By Geoffrey Smith
Investing.com — Stocks and other risk assets are rebounding after heavy sell-offs but retail sales data for April will test the market’s nerve again. Colonial has restarted the pipeline that supplies 45% of the East Coast’s gasoline and diesel supplies. The closure of the Mississippi continues to disrupt flows of agricultural commodities, and both Disney and Airbnb disappoint with their quarterly reports. Here’s what you need to know in financial markets on Friday, May 14th.
1. Retail sales, industrial production data
Market nerves over inflation will be tested again by the release of U.S. retail sales data for April at 8:30 AM ET (1230 GMT), which are expected to slow markedly after household stimulus checks fueled a nationwide binge in spending in March.
Overall sales are expected to have risen 1.0% in the month, while core retail sales are expected to have risen 0.7%. Anything markedly stronger than that may revive concerns that the economy is already running too hot for comfort, despite largely soothing words from the Federal Reserve this week.
Industrial production data for April are also expected at 9:15 AM ET, and will be scanned for further evidence of capacity bottlenecks contributing to the current squeeze in prices.
2. Grains hit by Mississippi blockage
A spectacular new bottleneck is fouling up agricultural commodity markets. The closure of the I-40 Interstate bridge in Memphis indefinitely, due to the cracking of a steel beam, has effectively stopped traffic in both directions on the Mississippi, the U.S.’s biggest waterway and a crucial conduit for wheat, corn, soybeans and other crops.
Disruptions are likely to last until alternative routes to market can be established.
U.S. Soybeans Futures rose 2.7% in overnight trading, while Wheat Futures rose 2.2% and Corn Futures rose 1.2%, although these movements need to be seen in the context of a broad and heavy sell-off in the previous two sessions.
3. Stocks set to rebound despite Disney, Airbnb disappointments
U.S. stock markets are set for a substantial bounce to end the week, recovering from the shock of a much higher-than-expected inflation stamp for April.
By 6:30 AM ET (1030 GMT), Dow Jones futures were up 135 points or 0.4%, while S&P 500 futures were up 0.6% and Nasdaq 100 futures were up 1.1%. All three are still on course for their first synchronized negative week since early March, however.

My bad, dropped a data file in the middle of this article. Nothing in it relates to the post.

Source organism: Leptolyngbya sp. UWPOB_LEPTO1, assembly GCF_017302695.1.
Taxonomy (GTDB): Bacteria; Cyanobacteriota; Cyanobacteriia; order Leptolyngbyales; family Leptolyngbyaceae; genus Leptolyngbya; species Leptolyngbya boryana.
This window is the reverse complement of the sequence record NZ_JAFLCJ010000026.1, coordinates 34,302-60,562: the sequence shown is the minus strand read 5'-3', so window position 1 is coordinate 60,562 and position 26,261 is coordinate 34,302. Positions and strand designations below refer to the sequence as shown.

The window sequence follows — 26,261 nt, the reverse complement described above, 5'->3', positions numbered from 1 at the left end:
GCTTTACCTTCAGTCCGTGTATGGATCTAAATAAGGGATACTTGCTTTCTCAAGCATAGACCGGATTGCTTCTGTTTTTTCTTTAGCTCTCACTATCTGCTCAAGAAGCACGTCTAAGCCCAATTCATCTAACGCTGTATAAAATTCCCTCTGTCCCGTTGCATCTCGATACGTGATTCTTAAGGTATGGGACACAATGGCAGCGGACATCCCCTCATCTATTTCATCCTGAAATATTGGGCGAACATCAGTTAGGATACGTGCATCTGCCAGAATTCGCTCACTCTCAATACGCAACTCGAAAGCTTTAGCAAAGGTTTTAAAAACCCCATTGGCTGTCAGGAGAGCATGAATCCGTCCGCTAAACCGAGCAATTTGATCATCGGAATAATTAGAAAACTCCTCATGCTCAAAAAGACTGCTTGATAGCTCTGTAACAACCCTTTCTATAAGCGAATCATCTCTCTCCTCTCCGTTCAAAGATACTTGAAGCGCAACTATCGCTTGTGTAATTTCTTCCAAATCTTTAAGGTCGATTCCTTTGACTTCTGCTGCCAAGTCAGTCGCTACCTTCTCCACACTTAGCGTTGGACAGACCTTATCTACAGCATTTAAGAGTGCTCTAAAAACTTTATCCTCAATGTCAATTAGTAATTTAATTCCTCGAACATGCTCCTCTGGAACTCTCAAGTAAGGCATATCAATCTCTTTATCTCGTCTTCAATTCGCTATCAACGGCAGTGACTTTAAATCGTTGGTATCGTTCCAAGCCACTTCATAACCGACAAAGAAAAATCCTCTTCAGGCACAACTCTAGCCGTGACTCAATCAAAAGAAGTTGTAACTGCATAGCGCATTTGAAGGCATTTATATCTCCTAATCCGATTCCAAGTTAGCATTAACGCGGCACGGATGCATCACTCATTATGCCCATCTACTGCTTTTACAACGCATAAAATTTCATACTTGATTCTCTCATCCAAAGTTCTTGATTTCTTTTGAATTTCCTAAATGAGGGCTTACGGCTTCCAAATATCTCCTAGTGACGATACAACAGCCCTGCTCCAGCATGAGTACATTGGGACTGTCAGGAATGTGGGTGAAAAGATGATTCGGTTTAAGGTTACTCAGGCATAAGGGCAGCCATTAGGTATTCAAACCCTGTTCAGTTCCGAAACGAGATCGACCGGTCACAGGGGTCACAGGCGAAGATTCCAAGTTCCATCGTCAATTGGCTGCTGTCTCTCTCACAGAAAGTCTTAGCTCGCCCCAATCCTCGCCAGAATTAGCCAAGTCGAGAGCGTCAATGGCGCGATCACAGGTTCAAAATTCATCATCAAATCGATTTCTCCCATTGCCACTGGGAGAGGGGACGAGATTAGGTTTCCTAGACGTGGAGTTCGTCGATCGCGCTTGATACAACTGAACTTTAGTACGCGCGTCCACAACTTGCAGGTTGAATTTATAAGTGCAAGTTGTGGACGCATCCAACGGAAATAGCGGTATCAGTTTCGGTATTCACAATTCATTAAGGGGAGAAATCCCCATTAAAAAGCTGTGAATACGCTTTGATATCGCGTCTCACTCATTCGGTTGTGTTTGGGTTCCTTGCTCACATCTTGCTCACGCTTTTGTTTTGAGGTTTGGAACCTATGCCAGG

Stocks likely to be in focus later include Airbnb (NASDAQ:ABNB), whose report of recovering booking volumes on Thursday wasn’t enough to stop the stock sliding in after-hours trading, and Disney, which followed Netflix (NASDAQ:NFLX) in reporting disappointing subscriber growth for its streaming business after the bell.
Alibaba (NYSE:BABA) will also be in focus after reporting its first quarterly loss as a public company due to a Chinese antitrust fine.
4. Colonial restarts pipeline operations
Colonial Pipeline Company has restarted its main lines that ship some 2.5 million barrels of fuel a day to the U.S. east coast, a move set to alleviate an increasingly acute regional shortage of gasoline and diesel.
Bloomberg cited unnamed sources as saying that the company had agreed to pay the ransom demanded by the hacking group DarkSide, and that the decryption tool provided by the group to unlock its systems had not been effective. Instead, the company relied on system backups to restore operations. Elsewhere. Toshiba Corp. (T:6502) became the latest high-profile company to say it had been the victim of a ransomware attack by DarkSide.
5. Musk back in DogeCoin hodlers’ good books
Bitcoin recovered some ground after falling in response to Elon Musk voicing concern about its environmental impact. By 6:30 AM ET, it had rebounded over the $50,000 mark, although it remains down some 14% on the week.
Dogecoin has been the main beneficiary of reallocations between crypto asses. It’s up 36% overnight after Musk tweeted that he’s helping the founders of DogeCoin work on the energy efficiency of its processing of transactions.
Musk’s reversal on Bitcoin comes in the wake of widespread criticism of ESG-themed investors who have drawn attention to Bitcoin mining is largely powered by coal-fired power stations in China, undercutting the core mission of Musk’s car company in combating pollution and climate change.
Retail Sales, Stocks Rebound, Colonial Restarts – What’s Moving Markets